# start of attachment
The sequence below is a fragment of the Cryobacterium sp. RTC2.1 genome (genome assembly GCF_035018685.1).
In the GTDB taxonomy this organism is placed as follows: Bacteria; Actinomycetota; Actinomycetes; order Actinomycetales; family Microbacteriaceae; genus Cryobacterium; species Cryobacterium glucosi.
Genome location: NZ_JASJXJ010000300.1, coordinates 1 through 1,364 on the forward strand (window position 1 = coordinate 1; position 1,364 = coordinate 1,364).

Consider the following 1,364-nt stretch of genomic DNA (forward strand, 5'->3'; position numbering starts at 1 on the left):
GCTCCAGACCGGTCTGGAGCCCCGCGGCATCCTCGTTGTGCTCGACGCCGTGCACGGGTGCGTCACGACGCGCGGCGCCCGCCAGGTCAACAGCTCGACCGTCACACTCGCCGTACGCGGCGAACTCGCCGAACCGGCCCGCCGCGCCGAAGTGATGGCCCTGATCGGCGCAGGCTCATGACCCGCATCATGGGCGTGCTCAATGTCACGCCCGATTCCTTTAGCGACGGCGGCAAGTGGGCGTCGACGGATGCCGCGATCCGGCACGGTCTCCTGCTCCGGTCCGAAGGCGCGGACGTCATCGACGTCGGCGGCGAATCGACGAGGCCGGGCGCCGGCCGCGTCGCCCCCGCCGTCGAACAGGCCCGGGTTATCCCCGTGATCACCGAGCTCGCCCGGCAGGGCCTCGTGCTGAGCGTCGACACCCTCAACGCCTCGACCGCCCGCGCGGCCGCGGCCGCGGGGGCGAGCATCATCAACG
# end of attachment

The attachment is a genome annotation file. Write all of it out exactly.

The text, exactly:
The sequence below is a fragment of the Cryobacterium sp. RTC2.1 genome (genome assembly GCF_035018685.1).
In the GTDB taxonomy this organism is placed as follows: Bacteria; Actinomycetota; Actinomycetes; order Actinomycetales; family Microbacteriaceae; genus Cryobacterium; species Cryobacterium glucosi.
Genome location: NZ_JASJXJ010000300.1, coordinates 1 through 1,364 on the forward strand (window position 1 = coordinate 1; position 1,364 = coordinate 1,364).

Consider the following 1,364-nt stretch of genomic DNA (forward strand, 5'->3'; position numbering starts at 1 on the left):
GCTCCAGACCGGTCTGGAGCCCCGCGGCATCCTCGTTGTGCTCGACGCCGTGCACGGGTGCGTCACGACGCGCGGCGCCCGCCAGGTCAACAGCTCGACCGTCACACTCGCCGTACGCGGCGAACTCGCCGAACCGGCCCGCCGCGCCGAAGTGATGGCCCTGATCGGCGCAGGCTCATGACCCGCATCATGGGCGTGCTCAATGTCACGCCCGATTCCTTTAGCGACGGCGGCAAGTGGGCGTCGACGGATGCCGCGATCCGGCACGGTCTCCTGCTCCGGTCCGAAGGCGCGGACGTCATCGACGTCGGCGGCGAATCGACGAGGCCGGGCGCCGGCCGCGTCGCCCCCGCCGTCGAACAGGCCCGGGTTATCCCCGTGATCACCGAGCTCGCCCGGCAGGGCCTCGTGCTGAGCGTCGACACCCTCAACGCCTCGACCGCCCGCGCGGCCGCGGCCGCGGGGGCGAGCATCATCAACG